OAKLAND (KPIX) -- Five years ago, the Oakland city council banned the storage and handling of coal in the city. Despite that stand, the developer behind a proposed coal terminal on former Oakland Army Base land has not given up.
Two lawsuits and a bankruptcy later, that developer has teamed up with a new partner who is giving the city an ultimatum.
"They could ship coal tomorrow and they can ship it for the next 66 years," said consultant Greg McConnell. He is the front man for Vikas Tandon, a financier with JMB Capital Partners who has taken over plans for the proposed coal terminal next to the Port of Oakland.
Activists have fought the project for years, leading the city to pass the no coal ordinance. But last year, a federal judge overturned the coal ban as it regards the terminal. Talk of bringing coal to Oakland resumed.
"Oh yes! There are major investors who would purchase his rights to develop," said McConnell.
But McConnell tells KPIX Tandon is ready to bargain. He could promise not to ship coal and export other commodities instead, but only if the city agrees to certain conditions.
Among other things, he wants Oakland to settle a lawsuit filed by the original developer over a lease for the land, and then get a promise from the city to guarantee construction financing and reduce the rent for the land.
"Coal presents a certain level of revenue, and no coal is significantly less. The question is in terms of a settlement. How do we shrink the delta between no coal and coal, and close the gap?" said McConnell.
He says Oakland has a lot to gain from Tandon's offer.
"The only way to assure that there won't be coal in Oakland is to reach an agreement," said McConnell.
But activists are already lining up in opposition.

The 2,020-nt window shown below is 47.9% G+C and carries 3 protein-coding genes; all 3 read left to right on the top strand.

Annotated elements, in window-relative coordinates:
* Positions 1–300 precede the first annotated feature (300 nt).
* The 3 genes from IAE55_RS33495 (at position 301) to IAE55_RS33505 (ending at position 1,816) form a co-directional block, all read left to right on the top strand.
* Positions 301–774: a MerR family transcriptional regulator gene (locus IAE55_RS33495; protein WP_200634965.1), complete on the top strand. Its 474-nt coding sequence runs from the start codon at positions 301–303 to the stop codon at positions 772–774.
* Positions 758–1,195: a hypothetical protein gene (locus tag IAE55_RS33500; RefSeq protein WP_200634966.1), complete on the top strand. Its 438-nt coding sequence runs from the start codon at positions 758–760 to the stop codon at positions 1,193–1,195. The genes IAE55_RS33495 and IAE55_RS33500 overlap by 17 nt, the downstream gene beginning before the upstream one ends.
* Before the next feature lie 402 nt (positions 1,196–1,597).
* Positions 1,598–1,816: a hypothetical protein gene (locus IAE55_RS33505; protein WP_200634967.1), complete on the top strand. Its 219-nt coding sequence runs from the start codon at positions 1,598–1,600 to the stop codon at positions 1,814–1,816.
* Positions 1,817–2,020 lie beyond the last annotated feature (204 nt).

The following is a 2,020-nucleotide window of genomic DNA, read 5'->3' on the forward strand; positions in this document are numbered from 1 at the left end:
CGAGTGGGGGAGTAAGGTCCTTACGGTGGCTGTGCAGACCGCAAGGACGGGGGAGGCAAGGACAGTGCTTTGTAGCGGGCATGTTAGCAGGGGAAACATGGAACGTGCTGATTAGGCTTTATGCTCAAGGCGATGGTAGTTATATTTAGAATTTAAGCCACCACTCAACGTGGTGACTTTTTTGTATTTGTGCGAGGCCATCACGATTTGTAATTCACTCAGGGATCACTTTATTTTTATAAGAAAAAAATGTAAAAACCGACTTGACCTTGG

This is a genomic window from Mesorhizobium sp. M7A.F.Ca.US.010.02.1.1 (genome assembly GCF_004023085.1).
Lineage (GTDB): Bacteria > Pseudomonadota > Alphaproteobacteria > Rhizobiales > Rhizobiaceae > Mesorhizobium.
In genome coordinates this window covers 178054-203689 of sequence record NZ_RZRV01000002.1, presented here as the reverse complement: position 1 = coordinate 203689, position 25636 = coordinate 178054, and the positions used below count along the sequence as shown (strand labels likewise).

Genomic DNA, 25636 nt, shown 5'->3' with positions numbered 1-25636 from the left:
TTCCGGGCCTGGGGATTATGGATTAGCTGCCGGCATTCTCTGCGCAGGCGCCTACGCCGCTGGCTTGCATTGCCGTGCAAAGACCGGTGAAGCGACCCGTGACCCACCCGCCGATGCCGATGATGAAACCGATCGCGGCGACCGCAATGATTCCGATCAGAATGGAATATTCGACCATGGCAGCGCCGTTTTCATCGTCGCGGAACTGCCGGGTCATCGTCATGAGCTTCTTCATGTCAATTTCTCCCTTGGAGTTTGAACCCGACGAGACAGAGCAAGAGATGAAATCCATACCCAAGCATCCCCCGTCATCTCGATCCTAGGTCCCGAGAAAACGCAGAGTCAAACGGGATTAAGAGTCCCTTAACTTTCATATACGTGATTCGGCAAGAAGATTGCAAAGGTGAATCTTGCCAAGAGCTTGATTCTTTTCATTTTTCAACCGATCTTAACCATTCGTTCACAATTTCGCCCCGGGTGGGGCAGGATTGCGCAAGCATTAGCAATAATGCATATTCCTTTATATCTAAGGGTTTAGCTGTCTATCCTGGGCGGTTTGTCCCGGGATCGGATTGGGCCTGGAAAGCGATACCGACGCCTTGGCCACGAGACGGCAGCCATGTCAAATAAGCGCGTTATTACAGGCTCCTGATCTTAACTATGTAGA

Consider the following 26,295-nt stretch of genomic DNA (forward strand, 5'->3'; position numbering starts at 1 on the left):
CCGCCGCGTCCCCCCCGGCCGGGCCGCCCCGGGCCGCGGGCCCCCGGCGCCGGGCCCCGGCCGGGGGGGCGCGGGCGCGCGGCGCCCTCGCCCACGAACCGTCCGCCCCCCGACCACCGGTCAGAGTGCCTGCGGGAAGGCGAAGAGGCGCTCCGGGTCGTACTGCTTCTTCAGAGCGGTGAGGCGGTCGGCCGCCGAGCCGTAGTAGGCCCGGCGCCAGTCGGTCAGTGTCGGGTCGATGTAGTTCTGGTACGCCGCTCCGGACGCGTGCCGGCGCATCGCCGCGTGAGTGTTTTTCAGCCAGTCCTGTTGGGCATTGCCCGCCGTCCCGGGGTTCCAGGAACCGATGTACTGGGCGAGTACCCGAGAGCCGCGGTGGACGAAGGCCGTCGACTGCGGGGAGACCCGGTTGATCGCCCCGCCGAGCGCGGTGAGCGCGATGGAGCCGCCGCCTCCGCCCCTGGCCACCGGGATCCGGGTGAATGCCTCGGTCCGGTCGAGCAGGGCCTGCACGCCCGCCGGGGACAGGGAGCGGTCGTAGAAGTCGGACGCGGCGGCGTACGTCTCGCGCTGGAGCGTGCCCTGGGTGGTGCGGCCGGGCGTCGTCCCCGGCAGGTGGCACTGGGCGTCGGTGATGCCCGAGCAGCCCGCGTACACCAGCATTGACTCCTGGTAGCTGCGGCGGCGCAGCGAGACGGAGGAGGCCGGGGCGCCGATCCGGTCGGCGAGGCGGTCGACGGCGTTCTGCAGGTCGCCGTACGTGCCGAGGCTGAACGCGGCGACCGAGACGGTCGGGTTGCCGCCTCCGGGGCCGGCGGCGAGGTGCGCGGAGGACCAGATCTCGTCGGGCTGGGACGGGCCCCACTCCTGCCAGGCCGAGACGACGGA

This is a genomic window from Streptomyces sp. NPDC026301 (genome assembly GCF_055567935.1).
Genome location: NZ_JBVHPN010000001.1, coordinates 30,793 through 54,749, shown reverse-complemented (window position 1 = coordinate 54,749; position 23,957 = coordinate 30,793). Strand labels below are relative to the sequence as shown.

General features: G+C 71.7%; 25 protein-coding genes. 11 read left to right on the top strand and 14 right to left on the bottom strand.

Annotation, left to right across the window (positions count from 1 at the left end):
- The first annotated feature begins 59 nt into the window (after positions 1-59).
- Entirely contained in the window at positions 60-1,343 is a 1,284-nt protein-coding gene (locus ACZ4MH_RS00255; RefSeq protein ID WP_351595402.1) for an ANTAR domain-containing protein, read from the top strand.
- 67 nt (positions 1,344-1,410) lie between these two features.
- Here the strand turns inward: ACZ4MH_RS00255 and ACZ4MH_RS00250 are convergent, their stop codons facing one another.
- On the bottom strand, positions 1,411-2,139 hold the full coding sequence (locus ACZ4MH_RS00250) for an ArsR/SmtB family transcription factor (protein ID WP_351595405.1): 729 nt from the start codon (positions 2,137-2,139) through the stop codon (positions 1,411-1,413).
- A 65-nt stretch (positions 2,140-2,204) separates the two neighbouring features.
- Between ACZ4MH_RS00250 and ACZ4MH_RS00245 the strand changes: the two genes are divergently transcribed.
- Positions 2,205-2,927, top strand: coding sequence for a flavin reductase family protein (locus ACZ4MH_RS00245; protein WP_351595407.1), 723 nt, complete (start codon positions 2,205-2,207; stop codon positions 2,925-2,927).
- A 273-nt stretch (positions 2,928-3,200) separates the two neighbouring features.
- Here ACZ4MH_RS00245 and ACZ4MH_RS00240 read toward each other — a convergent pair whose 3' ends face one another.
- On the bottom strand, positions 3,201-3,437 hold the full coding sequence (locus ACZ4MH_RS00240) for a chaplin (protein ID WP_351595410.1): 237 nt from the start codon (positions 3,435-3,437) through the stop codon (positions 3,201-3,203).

"He is trying to say, 'Hey, I am willing to not bring in coal but you all have to give me something in exchange.' And that is completely BS, because we shouldn't have to give something up to not be poisoned," said Isha Clark, co-founder of the youth-led environmental activist group Youth Versus Apocalypse.
She points out coal trains already crisscross the Bay Area delivering coal from Utah to a terminal in Richmond, putting communities along the way at risk. The proposed Oakland terminal would be capable of exporting almost ten times than coal the Richmond terminal, up to 10 million tons annually.
"We are saying that we don't want coal because no one should have to breathe in the coal dust that can cause asthma and strokes and lung cancer and all these incredibly horrific health issues," said Clark.
She argues that agreeing to the ultimatum is a bad idea. Other local activists agree.
"I think this is extortion," said Margaret Rossoff, co-founder of No Coal in Oakland.
"I think he's bluffing in order to extort money from the city," said Ann Harvey, another member of the grassroots group.
But coal exports are back up this year after a slump during the pandemic. According to government data, exports are expected to increase 21% in 2021 and another 18% in 2022. And Tandon's investment firm JMB Capital has deep pockets.
"They are not coal people. They're not import-export people. They're just money-making people and they figured there's some way to make money out of this," said Rossoff.
There is also $53 million dollars sitting in a bank account in Utah earmarked specifically for an ocean coal terminal. Activists obtained letters that show four coal counties tried to pull money out of the account last year to bail out the Oakland project.
"We notified our allies in Utah and they mobilized," said Harvey.
The deal fell through. Activists say they're ready to mobilize again.
"We would be on those tracks, stopping the trains. There would be hundreds of people on those tracks," said Rossoff.
Oakland officials never responded to a KPIX request for an interview. The court case involving the disputed lease goes to trial next spring.
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